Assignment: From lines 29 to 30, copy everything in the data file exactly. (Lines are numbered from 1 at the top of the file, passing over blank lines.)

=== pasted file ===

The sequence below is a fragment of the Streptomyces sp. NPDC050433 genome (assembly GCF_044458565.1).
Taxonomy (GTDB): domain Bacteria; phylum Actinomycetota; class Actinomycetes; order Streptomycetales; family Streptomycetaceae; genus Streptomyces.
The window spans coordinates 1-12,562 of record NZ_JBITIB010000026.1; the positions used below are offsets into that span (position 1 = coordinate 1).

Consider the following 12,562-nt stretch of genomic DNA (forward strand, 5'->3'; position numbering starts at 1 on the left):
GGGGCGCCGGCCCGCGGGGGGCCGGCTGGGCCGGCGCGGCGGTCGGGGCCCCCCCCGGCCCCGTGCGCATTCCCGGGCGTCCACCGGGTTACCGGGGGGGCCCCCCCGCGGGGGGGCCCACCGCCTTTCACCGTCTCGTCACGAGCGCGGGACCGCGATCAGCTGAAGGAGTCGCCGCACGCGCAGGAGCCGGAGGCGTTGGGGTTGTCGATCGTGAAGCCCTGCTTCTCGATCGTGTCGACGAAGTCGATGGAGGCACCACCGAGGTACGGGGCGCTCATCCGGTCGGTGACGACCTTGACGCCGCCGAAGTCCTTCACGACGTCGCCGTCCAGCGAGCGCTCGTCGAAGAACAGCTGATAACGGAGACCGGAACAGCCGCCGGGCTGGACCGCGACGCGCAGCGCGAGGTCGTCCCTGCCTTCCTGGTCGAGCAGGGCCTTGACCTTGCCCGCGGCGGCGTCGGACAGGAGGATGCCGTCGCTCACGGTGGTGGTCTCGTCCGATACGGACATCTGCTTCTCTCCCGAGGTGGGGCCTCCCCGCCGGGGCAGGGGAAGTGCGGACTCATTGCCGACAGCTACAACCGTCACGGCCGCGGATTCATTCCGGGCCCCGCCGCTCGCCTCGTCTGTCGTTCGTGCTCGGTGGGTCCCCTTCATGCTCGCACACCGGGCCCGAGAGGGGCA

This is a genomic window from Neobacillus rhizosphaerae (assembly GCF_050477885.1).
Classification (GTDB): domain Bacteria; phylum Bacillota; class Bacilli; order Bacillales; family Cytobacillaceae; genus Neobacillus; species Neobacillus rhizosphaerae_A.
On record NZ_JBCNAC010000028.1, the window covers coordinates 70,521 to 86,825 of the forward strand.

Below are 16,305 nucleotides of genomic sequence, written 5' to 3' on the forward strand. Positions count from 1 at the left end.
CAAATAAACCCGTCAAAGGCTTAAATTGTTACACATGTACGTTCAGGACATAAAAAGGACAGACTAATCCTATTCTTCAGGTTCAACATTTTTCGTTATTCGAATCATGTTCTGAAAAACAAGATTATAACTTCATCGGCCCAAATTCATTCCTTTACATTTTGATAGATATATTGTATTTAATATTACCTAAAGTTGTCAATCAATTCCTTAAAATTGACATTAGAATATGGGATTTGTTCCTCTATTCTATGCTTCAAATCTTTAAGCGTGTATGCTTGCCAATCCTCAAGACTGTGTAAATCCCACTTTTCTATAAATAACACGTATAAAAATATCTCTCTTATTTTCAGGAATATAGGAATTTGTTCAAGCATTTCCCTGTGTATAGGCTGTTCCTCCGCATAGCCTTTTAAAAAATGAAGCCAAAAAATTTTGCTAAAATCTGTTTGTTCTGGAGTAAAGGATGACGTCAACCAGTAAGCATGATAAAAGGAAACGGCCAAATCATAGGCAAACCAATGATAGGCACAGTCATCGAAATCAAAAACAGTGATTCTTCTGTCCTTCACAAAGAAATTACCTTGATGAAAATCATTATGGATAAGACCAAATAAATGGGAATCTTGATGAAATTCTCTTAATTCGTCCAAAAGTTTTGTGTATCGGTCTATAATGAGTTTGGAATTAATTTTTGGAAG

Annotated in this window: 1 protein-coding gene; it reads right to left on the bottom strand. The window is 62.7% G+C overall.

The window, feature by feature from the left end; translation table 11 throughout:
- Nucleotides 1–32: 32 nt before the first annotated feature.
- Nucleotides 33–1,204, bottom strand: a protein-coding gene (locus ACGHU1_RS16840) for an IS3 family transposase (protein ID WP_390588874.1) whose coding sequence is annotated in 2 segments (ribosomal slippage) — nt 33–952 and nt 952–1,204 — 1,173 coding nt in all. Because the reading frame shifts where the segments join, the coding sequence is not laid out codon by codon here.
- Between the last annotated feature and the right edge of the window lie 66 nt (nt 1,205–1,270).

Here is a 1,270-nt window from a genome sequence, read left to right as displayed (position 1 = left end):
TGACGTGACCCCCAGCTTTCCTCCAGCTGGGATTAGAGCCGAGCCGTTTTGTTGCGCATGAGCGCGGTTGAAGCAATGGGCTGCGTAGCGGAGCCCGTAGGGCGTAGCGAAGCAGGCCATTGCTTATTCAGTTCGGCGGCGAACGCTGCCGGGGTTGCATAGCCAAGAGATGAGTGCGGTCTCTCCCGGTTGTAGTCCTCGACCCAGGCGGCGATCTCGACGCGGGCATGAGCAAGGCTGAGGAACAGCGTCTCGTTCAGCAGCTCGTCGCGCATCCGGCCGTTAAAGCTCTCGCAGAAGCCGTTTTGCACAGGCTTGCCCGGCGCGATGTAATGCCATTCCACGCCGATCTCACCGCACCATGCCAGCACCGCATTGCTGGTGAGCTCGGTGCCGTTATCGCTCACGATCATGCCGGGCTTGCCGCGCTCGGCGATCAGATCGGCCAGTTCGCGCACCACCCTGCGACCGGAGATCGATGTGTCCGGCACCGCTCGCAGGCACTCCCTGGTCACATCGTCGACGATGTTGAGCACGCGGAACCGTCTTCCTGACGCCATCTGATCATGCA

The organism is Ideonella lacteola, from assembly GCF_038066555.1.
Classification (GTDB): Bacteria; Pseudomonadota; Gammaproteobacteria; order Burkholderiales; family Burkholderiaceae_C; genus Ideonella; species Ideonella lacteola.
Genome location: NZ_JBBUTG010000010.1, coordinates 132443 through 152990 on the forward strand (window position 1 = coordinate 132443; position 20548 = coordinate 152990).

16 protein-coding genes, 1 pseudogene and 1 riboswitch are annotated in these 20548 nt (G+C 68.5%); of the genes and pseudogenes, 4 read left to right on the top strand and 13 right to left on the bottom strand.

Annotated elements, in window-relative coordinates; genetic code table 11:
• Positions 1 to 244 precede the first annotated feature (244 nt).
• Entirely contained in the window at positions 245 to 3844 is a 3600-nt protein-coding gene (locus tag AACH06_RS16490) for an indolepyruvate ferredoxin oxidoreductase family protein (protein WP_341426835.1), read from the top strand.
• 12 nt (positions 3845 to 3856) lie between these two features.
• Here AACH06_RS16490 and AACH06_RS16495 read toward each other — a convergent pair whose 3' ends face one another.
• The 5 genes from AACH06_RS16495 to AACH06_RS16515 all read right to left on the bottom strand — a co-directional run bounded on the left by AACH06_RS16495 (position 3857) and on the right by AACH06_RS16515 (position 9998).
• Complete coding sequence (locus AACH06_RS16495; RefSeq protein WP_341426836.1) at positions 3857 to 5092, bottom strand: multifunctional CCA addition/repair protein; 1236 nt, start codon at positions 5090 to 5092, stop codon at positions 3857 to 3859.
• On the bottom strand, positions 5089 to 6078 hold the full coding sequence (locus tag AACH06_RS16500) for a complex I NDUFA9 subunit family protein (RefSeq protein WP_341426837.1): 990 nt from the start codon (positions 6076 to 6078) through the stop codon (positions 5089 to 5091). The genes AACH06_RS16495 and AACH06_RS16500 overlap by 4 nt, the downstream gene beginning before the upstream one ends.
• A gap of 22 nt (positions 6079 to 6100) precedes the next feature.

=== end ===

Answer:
• On the bottom strand, positions 5089 to 6078 hold the full coding sequence (locus tag AACH06_RS16500) for a complex I NDUFA9 subunit family protein (RefSeq protein WP_341426837.1): 990 nt from the start codon (positions 6076 to 6078) through the stop codon (positions 5089 to 5091). The genes AACH06_RS16495 and AACH06_RS16500 overlap by 4 nt, the downstream gene beginning before the upstream one ends.
• A gap of 22 nt (positions 6079 to 6100) precedes the next feature.